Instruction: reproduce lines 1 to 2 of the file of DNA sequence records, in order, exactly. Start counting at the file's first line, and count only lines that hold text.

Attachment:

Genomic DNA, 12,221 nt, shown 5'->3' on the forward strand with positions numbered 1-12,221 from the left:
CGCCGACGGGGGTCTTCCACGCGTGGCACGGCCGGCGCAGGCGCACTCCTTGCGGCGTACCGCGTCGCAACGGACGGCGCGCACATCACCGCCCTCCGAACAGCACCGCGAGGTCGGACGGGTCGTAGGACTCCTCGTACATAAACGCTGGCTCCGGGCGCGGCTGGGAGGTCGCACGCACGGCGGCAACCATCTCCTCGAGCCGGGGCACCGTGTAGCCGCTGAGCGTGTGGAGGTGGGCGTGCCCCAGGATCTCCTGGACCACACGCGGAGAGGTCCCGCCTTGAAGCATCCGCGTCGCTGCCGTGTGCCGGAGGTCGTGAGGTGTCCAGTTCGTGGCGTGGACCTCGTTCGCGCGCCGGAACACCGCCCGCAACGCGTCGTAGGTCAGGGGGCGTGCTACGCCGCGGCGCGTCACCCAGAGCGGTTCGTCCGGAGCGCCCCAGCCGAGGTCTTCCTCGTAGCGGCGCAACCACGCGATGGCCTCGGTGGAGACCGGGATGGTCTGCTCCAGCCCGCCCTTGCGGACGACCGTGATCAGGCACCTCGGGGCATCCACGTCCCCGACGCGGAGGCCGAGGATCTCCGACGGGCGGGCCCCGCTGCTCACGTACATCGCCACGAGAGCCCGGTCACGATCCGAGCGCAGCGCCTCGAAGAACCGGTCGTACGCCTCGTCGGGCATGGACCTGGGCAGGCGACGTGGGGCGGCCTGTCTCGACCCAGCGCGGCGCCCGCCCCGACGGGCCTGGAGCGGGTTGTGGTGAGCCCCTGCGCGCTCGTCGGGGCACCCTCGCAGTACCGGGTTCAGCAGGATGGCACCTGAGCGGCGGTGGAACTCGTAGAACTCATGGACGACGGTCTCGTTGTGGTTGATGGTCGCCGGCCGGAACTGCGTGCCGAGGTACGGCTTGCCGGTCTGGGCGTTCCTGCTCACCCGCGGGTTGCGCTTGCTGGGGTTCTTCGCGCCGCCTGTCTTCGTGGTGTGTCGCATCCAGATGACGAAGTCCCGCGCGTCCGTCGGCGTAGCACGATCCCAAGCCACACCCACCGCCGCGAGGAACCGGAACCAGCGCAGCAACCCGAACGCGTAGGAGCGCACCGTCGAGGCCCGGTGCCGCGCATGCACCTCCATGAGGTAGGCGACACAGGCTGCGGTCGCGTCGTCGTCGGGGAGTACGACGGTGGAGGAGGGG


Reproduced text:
Genomic DNA, 12,221 nt, shown 5'->3' on the forward strand with positions numbered 1-12,221 from the left:
CGCCGACGGGGGTCTTCCACGCGTGGCACGGCCGGCGCAGGCGCACTCCTTGCGGCGTACCGCGTCGCAACGGACGGCGCGCACATCACCGCCCTCCGAACAGCACCGCGAGGTCGGACGGGTCGTAGGACTCCTCGTACATAAACGCTGGCTCCGGGCGCGGCTGGGAGGTCGCACGCACGGCGGCAACCATCTCCTCGAGCCGGGGCACCGTGTAGCCGCTGAGCGTGTGGAGGTGGGCGTGCCCCAGGATCTCCTGGACCACACGCGGAGAGGTCCCGCCTTGAAGCATCCGCGTCGCTGCCGTGTGCCGGAGGTCGTGAGGTGTCCAGTTCGTGGCGTGGACCTCGTTCGCGCGCCGGAACACCGCCCGCAACGCGTCGTAGGTCAGGGGGCGTGCTACGCCGCGGCGCGTCACCCAGAGCGGTTCGTCCGGAGCGCCCCAGCCGAGGTCTTCCTCGTAGCGGCGCAACCACGCGATGGCCTCGGTGGAGACCGGGATGGTCTGCTCCAGCCCGCCCTTGCGGACGACCGTGATCAGGCACCTCGGGGCATCCACGTCCCCGACGCGGAGGCCGAGGATCTCCGACGGGCGGGCCCCGCTGCTCACGTACATCGCCACGAGAGCCCGGTCACGATCCGAGCGCAGCGCCTCGAAGAACCGGTCGTACGCCTCGTCGGGCATGGACCTGGGCAGGCGACGTGGGGCGGCCTGTCTCGACCCAGCGCGGCGCCCGCCCCGACGGGCCTGGAGCGGGTTGTGGTGAGCCCCTGCGCGCTCGTCGGGGCACCCTCGCAGTACCGGGTTCAGCAGGATGGCACCTGAGCGGCGGTGGAACTCGTAGAACTCATGGACGACGGTCTCGTTGTGGTTGATGGTCGCCGGCCGGAACTGCGTGCCGAGGTACGGCTTGCCGGTCTGGGCGTTCCTGCTCACCCGCGGGTTGCGCTTGCTGGGGTTCTTCGCGCCGCCTGTCTTCGTGGTGTGTCGCATCCAGATGACGAAGTCCCGCGCGTCCGTCGGCGTAGCACGATCCCAAGCCACACCCACCGCCGCGAGGAACCGGAACCAGCGCAGCAACCCGAACGCGTAGGAGCGCACCGTCGAGGCCCGGTGCCGCGCATGCACCTCCATGAGGTAGGCGACACAGGCTGCGGTCGCGTCGTCGTCGGGGAGTACGACGGTGGAGGAGGGG